good opportunity for universities and for livery companies, but
I do not think that a bank has the right educational expertise".
It is also reported that of the seven organisations explicitly
mentioned by the DfES as helping develop the Trust school initiative
at least three have said they do not plan to set up Trust schools
55. When we put this problem to the Secretary of
State she answered in part by saying that the Department was currently
working with "a lot" of universities, although she considered
that it would be inappropriate to name them at that stage.
In her speech to the North of England Education Conference on
6 January she was prepared to name threeExeter, West of
England and Portsmouthand
we will be interested to see whether others will come forward.
We recommend that the Government should publish a list of bodies
it considers appropriate to act as Trust sponsors. It should also
publish details of those organisations which have been approved
by the DfES.
56. One witness who spoke strongly in favour of Trusts
was Dr Melvyn Kershaw, head teacher of Haybridge High School at
Hagley in Worcestershire. He told us:
"My school is a high-performing specialist school.
We have other nearby schools with which we work as a collaborative.
We are working as closely as possible to plan a common timetable
in a couple of years' time and to employ a development officer
jointly, but to take those next steps we need a stronger framework
that will help us to move forward and the trust framework would
be ideal for us. If we could have some sort of trust it would
appoint governing bodies for our collaborating schools and I think
it would form a body that would have considerable strength to
move forward, that would take over lots of functions that we now
do separately and do them together and plan our future jointly.
There would be an attitudinal change amongst us. I must say
my colleagues over a range of schools, two in very challenging
areas, one special school, were all very keen on taking those
next steps. It is quite difficult to do that now. It depends
upon us sitting round and talking as headteachers whereas we would
rather like a little more structure."
57. This model of a federation or collaborative group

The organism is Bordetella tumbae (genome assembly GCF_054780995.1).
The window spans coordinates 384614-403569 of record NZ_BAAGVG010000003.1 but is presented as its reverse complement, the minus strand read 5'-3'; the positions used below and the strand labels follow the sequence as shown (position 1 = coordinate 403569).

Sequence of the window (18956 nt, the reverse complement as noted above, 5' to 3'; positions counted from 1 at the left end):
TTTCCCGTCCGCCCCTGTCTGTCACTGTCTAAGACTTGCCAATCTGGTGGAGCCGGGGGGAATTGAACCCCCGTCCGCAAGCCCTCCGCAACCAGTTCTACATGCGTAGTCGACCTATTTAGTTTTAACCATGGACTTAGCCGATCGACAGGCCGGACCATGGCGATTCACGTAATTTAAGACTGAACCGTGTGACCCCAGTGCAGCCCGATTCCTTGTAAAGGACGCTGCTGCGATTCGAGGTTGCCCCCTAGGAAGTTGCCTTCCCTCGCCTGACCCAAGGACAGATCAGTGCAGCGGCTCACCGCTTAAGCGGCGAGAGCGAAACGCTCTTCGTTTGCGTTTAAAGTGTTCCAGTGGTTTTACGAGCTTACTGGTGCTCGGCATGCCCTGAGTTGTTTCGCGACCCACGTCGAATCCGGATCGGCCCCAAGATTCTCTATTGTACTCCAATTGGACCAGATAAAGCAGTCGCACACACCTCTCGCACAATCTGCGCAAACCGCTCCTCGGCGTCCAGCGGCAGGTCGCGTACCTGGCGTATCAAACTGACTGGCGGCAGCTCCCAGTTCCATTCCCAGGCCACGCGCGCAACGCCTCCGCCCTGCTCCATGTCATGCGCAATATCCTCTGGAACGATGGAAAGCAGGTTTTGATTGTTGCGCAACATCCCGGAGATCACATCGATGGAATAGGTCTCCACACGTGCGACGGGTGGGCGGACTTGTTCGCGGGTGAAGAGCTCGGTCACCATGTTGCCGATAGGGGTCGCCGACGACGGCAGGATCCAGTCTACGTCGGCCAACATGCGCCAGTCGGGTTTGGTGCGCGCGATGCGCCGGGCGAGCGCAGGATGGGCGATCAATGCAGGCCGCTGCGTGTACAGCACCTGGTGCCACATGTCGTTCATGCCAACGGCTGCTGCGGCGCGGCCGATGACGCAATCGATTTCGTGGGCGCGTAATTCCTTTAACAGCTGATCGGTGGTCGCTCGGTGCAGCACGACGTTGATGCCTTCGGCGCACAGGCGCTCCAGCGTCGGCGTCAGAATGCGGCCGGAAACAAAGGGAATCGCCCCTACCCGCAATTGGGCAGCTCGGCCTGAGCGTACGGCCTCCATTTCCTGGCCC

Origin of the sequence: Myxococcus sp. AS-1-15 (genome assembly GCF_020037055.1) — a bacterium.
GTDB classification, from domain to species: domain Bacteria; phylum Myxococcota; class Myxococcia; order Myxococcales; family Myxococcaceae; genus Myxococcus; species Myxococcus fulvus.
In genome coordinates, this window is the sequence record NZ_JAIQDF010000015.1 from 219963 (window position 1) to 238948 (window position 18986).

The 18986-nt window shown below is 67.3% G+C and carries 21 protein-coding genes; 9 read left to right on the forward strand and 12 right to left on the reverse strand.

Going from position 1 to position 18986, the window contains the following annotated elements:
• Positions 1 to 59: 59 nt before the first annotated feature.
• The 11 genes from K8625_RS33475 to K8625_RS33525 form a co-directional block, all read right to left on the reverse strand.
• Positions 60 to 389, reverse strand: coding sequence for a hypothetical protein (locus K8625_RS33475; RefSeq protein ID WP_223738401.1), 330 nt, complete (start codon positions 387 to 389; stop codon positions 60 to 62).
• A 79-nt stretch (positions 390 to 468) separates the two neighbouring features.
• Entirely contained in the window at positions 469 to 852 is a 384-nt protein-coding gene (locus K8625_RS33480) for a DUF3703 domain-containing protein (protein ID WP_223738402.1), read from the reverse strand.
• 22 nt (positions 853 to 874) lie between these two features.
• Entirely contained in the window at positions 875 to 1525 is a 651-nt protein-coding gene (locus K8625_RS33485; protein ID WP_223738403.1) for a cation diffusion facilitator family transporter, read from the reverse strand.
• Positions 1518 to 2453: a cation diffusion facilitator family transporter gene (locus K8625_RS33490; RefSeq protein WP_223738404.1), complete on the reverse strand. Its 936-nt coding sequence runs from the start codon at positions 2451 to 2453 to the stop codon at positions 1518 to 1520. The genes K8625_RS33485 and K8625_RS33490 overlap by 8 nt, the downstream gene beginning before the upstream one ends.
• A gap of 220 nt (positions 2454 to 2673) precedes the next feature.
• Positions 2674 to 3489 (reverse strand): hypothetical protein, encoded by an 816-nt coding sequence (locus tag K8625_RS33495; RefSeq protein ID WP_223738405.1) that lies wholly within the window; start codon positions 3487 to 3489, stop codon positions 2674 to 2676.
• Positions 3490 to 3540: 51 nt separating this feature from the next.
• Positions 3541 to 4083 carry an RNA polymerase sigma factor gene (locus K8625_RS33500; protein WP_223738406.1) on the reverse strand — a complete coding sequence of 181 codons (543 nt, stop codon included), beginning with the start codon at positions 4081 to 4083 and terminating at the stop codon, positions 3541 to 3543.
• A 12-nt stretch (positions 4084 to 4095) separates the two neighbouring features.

of schools coming together to form a Trust appears to us to be
more likely to have an attraction than having a Trust for an individual
school. Indeed both in the White Paper
and in the Trust Schools Prospectus there is considerable emphasis
on Trusts bringing schools together or operating as a group. We
believe it is essential that Trusts do operate in a collaborative
fashion and that Government embeds in any legislation requirements
for this to be monitored at local and national level. We
make specific recommendations elsewhere for mechanisms to effect
this. The prospectus says that Trusts will enjoy the benefits
of collaboration "in a much simpler, more sustainable way".
It does not offer any hard examples of how it will be simpler,
although it does speak of economies of scale and efficiencies
in administration, finance and purchasing.
58. There are a range of issues here. The White Paper
says that "the governing body would first consult parents"
if it wishes to join or form a Trust, but which parents? Those
of children currently at the school? Those of children who might
go to the school over the next two or three years? Or all parents/residents
of the local authority area? The local authority can object to
the adjudicator if it considers the governing body has not taken
account of the view of the majority of parents, but what about
on other grounds in relation to school provision in the area?
If, for example, a school which is not a faith school joined a
faith-based Trust in an area which already has a significant number
of church schools, that would impact on the authority's duty to
promote choice and diversity, so would it not be reasonable to
allow an objection on those grounds? If schools come together
under one Trust, how will that affect their relationship with
the local authority? If all the secondary schools in an area are
part of the same Trust how would that affect the authority's role
of ensuring appropriate provision?
59. Another proposal that has been criticised is
that the governing bodies of Trust schools should only have one